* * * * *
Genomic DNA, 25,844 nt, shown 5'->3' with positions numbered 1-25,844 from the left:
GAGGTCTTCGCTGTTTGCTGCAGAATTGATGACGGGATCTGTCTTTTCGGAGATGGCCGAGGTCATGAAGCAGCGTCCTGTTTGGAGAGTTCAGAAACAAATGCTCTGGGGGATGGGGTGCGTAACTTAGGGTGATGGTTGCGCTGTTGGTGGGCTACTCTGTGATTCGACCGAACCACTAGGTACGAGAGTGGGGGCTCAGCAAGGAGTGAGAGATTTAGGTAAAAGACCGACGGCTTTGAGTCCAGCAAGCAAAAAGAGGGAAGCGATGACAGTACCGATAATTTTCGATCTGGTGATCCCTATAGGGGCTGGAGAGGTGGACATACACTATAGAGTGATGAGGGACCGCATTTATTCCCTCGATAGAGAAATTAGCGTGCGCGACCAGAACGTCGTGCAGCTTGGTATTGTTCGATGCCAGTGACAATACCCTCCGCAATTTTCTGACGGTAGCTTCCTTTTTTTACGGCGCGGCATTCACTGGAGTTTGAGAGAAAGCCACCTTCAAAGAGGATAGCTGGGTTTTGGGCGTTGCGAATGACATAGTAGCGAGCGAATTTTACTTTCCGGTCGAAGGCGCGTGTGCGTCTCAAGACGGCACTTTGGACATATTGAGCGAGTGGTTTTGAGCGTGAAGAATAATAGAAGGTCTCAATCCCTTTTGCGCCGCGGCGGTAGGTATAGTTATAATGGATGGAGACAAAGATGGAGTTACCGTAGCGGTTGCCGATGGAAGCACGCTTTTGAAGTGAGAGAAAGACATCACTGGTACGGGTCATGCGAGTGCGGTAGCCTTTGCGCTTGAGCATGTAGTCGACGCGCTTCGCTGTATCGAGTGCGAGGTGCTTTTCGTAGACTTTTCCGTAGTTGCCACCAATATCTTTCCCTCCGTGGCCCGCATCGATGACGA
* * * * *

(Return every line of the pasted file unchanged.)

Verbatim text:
Genomic DNA, 25,844 nt, shown 5'->3' with positions numbered 1-25,844 from the left:
GAGGTCTTCGCTGTTTGCTGCAGAATTGATGACGGGATCTGTCTTTTCGGAGATGGCCGAGGTCATGAAGCAGCGTCCTGTTTGGAGAGTTCAGAAACAAATGCTCTGGGGGATGGGGTGCGTAACTTAGGGTGATGGTTGCGCTGTTGGTGGGCTACTCTGTGATTCGACCGAACCACTAGGTACGAGAGTGGGGGCTCAGCAAGGAGTGAGAGATTTAGGTAAAAGACCGACGGCTTTGAGTCCAGCAAGCAAAAAGAGGGAAGCGATGACAGTACCGATAATTTTCGATCTGGTGATCCCTATAGGGGCTGGAGAGGTGGACATACACTATAGAGTGATGAGGGACCGCATTTATTCCCTCGATAGAGAAATTAGCGTGCGCGACCAGAACGTCGTGCAGCTTGGTATTGTTCGATGCCAGTGACAATACCCTCCGCAATTTTCTGACGGTAGCTTCCTTTTTTTACGGCGCGGCATTCACTGGAGTTTGAGAGAAAGCCACCTTCAAAGAGGATAGCTGGGTTTTGGGCGTTGCGAATGACATAGTAGCGAGCGAATTTTACTTTCCGGTCGAAGGCGCGTGTGCGTCTCAAGACGGCACTTTGGACATATTGAGCGAGTGGTTTTGAGCGTGAAGAATAATAGAAGGTCTCAATCCCTTTTGCGCCGCGGCGGTAGGTATAGTTATAATGGATGGAGACAAAGATGGAGTTACCGTAGCGGTTGCCGATGGAAGCACGCTTTTGAAGTGAGAGAAAGACATCACTGGTACGGGTCATGCGAGTGCGGTAGCCTTTGCGCTTGAGCATGTAGTCGACGCGCTTCGCTGTATCGAGTGCGAGGTGCTTTTCGTAGACTTTTCCGTAGTTGCCACCAATATCTTTCCCTCCGTGGCCCGCATCGATGACGA